Io­n­is, Akcea team face some tough ques­tions on safe­ty as FDA in­sid­ers pon­der risks linked to volane­sors­en

Re­searchers for Io­n­is’ $IONS ma­jor­i­ty-owned spin­out Akcea will have plen­ty of per­suad­ing to do this week if they ever ex­pect to get their drug volane­sors­en on the mar­ket.

The FDA in­ter­nal re­view came out to­day, re­flect­ing the same deep con­cerns that an­a­lysts have ex­pressed about the safe­ty of a drug that has been linked with re­peat­ed in­stances of sud­den and dan­ger­ous drops in platelet counts. Platelets are need­ed to trig­ger the clot­ting that stops bleed­ing.

Akcea’s shares $AK­CA im­me­di­ate­ly tum­bled 15% on the neg­a­tive tone of the in­ter­nal re­view.

James Smith

In a memo to the ad­vi­so­ry com­mit­tee meet­ing on Thurs­day, James Smith, the deputy di­rec­tor of the Di­vi­sion of Me­tab­o­lism and En­docrinol­o­gy Prod­ucts, spot­light­ed a gen­er­al agree­ment that the drug has a clear­ly pos­i­tive ef­fect on reg­u­lat­ing plas­ma triglyc­eride for pa­tients with rare cas­es of fa­mil­ial chy­lomi­crone­mia syn­drome. That’s a sur­ro­gate end­point for the dis­ease.

But is the ben­e­fit re­al­ly worth the risk of bleed­ing? That’s the big ques­tion that the de­vel­op­ers face this week. Reg­u­la­tors are al­so some­what per­plexed by Akcea’s wish to switch the dos­ing reg­i­men and their platelet mon­i­tor­ing strat­e­gy to some­thing that was nev­er test­ed in the clin­i­cal tri­als. 

From Smith’s note:

Al­though the re­views high­light sev­er­al safe­ty/tol­er­a­bil­i­ty is­sues, the pri­ma­ry fo­cus for both the ap­pli­cant and the re­view­ers has been the risk of throm­bo­cy­tope­nia (low blood platelet counts) and re­sult­ing po­ten­tial for se­ri­ous bleed­ing….(S)ome pa­tients can ex­hib­it a rapid and un­pre­dictable re­duc­tion in platelets to ex­treme­ly low lev­els. In CS6, no pa­tients as­signed to place­bo had a platelet count fall be­low 100,000/uL com­pared with 18 (55%) of 33 pa­tients as­signed to volane­sors­en…Switch­ing to bi­week­ly dos­ing and/or dose in­ter­rup­tions have not al­ways led to a suf­fi­cient­ly time­ly re­cov­ery of platelet count; some pa­tients have re­quired treat­ment with pred­nisone, hos­pi­tal­iza­tion, and/or ad­min­is­tra­tion of IVIG. To date, se­ri­ous bleed­ing events have not been ob­served in this rel­a­tive­ly lim­it­ed safe­ty data­base, but the re­view­ers high­light a high­er risk of non-se­ri­ous bleed­ing-re­lat­ed ad­verse events with volane­sors­en (e.g., epis­taxis, pe­techi­ae). Some of these events oc­curred at platelet lev­els where spon­ta­neous bleed­ing would be un­ex­pect­ed, sug­gest­ing the pos­si­bil­i­ty of an ab­nor­mal­i­ty of platelet func­tion as well as an ef­fect on platelet count.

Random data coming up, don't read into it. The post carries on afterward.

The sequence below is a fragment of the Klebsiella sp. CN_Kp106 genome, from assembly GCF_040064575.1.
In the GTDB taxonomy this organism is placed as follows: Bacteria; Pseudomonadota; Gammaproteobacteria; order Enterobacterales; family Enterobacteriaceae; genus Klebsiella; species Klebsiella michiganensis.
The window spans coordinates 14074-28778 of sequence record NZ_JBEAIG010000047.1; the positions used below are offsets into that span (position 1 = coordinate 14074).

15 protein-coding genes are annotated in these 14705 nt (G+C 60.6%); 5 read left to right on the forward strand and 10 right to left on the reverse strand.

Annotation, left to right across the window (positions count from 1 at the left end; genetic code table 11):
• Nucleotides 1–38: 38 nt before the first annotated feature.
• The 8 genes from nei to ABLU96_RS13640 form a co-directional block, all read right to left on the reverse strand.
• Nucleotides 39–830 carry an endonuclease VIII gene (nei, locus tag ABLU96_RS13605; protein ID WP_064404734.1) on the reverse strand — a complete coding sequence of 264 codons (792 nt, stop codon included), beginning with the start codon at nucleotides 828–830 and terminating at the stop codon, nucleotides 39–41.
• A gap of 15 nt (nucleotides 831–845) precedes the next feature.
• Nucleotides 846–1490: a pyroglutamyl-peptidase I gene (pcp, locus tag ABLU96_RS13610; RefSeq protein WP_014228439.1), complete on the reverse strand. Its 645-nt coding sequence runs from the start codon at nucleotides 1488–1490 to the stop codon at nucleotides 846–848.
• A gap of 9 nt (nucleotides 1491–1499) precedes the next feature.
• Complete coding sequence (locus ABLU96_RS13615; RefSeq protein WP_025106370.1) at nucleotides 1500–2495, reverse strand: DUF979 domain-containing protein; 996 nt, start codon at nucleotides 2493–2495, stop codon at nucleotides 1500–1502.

Io­n­is re­port­ed a lit­tle more that a year ago that it had achieved its ef­fi­ca­cy end­point in Phase III. But five pa­tients were forced out of the tri­al due to a threat­en­ing de­cline in platelet counts. Grade 4 throm­bo­cy­tope­nia oc­curred in three pa­tients, which end­ed af­ter they stopped dos­ing. There were no with­drawals due to platelet counts af­ter the com­pa­ny be­gan mon­i­tor­ing the side ef­fect.